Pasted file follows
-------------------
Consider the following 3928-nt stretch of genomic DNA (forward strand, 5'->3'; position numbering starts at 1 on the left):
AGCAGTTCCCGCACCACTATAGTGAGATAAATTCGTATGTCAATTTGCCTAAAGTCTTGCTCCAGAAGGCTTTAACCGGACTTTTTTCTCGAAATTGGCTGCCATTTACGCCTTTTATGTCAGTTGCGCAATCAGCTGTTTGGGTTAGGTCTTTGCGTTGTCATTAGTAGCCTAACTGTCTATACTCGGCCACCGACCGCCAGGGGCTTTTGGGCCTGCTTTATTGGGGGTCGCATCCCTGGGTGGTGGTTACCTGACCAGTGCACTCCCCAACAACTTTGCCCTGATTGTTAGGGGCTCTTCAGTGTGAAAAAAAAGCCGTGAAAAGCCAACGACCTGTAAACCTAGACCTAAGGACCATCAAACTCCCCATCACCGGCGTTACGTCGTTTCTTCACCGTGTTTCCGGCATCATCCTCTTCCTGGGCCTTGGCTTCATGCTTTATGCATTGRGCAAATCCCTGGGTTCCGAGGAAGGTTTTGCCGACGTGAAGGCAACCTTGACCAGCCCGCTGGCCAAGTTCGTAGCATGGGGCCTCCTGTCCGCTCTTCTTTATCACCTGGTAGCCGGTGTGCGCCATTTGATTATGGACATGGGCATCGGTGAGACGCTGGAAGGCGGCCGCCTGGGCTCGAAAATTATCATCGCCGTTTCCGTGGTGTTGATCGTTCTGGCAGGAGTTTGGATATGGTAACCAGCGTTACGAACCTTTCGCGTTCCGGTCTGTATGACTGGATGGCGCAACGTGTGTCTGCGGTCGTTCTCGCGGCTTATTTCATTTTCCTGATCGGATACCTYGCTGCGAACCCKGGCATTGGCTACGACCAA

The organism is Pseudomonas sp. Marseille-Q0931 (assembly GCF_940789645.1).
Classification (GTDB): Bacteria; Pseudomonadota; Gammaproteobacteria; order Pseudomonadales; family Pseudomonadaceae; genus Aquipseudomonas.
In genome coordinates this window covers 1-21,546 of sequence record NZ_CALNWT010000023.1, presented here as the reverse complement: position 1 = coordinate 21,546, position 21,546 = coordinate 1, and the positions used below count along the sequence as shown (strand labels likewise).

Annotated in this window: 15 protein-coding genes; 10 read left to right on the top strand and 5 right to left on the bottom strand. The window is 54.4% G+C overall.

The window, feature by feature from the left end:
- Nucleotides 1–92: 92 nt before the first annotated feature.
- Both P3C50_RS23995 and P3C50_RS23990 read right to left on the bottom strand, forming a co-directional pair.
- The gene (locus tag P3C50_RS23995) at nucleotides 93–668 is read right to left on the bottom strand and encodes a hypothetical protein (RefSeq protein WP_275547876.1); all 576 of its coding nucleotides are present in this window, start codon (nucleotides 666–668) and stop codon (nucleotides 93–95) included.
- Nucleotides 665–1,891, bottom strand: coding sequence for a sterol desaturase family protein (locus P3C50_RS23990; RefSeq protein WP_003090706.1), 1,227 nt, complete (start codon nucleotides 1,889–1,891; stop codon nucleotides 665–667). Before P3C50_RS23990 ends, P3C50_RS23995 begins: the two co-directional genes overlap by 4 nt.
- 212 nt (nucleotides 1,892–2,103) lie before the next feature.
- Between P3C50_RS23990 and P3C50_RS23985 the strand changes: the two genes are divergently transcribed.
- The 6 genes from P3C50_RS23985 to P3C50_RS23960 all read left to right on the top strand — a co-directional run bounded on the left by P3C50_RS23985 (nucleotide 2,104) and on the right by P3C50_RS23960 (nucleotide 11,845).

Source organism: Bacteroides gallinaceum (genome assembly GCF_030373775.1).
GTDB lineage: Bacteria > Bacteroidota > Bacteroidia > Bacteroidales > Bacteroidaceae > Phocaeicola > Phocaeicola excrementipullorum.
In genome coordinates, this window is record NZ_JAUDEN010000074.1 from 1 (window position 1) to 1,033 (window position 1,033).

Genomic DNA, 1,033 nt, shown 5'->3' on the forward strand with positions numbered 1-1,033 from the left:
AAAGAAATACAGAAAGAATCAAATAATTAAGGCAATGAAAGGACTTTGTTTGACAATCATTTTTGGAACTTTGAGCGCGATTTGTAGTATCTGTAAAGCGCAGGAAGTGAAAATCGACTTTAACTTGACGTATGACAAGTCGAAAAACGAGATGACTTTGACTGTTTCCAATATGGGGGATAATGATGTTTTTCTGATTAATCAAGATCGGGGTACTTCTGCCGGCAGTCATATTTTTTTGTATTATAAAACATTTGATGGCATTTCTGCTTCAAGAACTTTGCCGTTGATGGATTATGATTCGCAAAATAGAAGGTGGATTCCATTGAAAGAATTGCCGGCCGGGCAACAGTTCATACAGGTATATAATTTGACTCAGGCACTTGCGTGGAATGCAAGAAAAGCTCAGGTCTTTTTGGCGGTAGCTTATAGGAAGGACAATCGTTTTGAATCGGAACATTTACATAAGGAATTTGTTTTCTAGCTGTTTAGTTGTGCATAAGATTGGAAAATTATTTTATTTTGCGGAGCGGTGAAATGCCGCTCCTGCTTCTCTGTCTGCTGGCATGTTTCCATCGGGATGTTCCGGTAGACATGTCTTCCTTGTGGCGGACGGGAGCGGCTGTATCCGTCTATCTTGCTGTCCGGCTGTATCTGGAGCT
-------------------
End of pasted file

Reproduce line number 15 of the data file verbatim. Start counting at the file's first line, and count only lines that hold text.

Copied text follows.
Source organism: Bacteroides gallinaceum (genome assembly GCF_030373775.1).